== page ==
At 4:45 PM, ten minutes down the road from where we just were, we all started to smell a burning noise.  We then heard a pop, and the guide says something about a fire.  The bus stopped.  It appears the bus has caught on fire.  We guess It’s OK though…nobody has to get off.  Two Spanish girls who were on the trek with us get off the bus and hail down a produce truck that is driving by.  They bargain for a minute, then hop in the back and are off.

Finally, after using a plastic bag, a blanket, and a pocket knife to fix whatever the fire problem was, we are back on the road.  At some point, we pick up 3 random Peruvians and they catch rides with us.  The headlight isn’t working and night is descending upon us as we are winding on narrow mountain passes. The headlight breaks again.

The guy fixes it (again) there is a lot of arguing with me and my friends against the tour guide, since we have no idea what is going on and we are supposed to be back in Cusco in an hour, and are still most likely more than 3 hours away.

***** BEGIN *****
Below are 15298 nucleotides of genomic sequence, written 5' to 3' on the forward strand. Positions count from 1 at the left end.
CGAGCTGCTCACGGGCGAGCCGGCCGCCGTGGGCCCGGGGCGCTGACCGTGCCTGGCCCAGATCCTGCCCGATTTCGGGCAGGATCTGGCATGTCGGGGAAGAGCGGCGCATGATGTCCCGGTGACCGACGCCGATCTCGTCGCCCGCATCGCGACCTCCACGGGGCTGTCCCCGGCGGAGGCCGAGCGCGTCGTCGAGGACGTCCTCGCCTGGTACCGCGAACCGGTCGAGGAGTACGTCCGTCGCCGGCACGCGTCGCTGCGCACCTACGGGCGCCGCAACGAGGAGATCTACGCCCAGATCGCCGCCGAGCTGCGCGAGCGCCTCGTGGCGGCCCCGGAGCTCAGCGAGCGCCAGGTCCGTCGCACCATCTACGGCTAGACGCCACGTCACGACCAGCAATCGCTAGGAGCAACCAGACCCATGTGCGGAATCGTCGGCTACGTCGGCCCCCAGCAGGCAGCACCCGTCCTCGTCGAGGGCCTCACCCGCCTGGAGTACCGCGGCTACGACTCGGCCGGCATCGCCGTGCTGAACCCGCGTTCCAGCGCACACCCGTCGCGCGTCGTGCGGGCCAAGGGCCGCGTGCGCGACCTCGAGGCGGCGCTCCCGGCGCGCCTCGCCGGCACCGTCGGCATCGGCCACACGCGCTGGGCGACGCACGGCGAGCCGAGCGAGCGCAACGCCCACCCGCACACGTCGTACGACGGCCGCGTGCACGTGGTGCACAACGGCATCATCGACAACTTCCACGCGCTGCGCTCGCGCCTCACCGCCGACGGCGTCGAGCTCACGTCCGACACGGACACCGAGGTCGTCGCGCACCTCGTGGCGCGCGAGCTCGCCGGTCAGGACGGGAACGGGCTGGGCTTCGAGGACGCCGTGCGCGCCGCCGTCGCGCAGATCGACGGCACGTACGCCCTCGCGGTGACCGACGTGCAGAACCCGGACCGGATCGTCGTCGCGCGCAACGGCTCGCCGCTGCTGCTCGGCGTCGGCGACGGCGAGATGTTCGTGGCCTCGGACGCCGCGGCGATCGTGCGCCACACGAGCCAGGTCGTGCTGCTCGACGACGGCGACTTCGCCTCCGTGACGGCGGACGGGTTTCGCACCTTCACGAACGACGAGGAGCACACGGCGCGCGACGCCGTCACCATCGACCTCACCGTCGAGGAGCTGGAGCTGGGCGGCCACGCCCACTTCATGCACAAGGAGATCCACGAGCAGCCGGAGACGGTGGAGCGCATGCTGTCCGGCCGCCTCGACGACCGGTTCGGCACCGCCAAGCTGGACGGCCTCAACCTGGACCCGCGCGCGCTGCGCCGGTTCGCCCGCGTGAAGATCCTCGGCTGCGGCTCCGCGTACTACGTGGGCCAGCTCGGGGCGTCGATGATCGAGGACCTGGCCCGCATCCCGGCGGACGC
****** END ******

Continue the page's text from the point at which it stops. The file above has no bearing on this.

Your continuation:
We dropped off one of the Peruvian women in her village and I hopped out to pee on the side of the road (because who can hold it and these guys aren’t stopping unless there’s a fire) The entire time being yelled at by the guide while peeing.  It seems we are finally able to get a straight path home.

When we finally arrive back in Cusco the driver tells us that he is not going to be dropping us off at our hostels as we had thought, but that they will be dropping us off in Plaza de Armas.  We didn’t know this when we signed up for the tour, and would have been OK had we not returned to Cusco 3 hours late.  It then turns out we aren’t even dropped off in Plaza de Armas, but in the middle of the road a couple of blocks away.

We finally made it back to our hostel, mentally and physically exhausted, took a lukewarm shower and passed out within 15 minutes.

The following day, a woman from the hostel knocked on our door around 9 am…” Yes…uhm, Ms. Julia….we have a refund for you and Ms. Caitlin downstairs for your troubles yesterday.”

And like that, I have a great story, and was reimbursed for the struggles, but also given the view of a lifetime.  I’ll take it as a win.

There were loads of Alpacas and Llamas on the trail when we went.

What You Will Need

  • Water Bladder Backpack
  • Extra Bottle of Water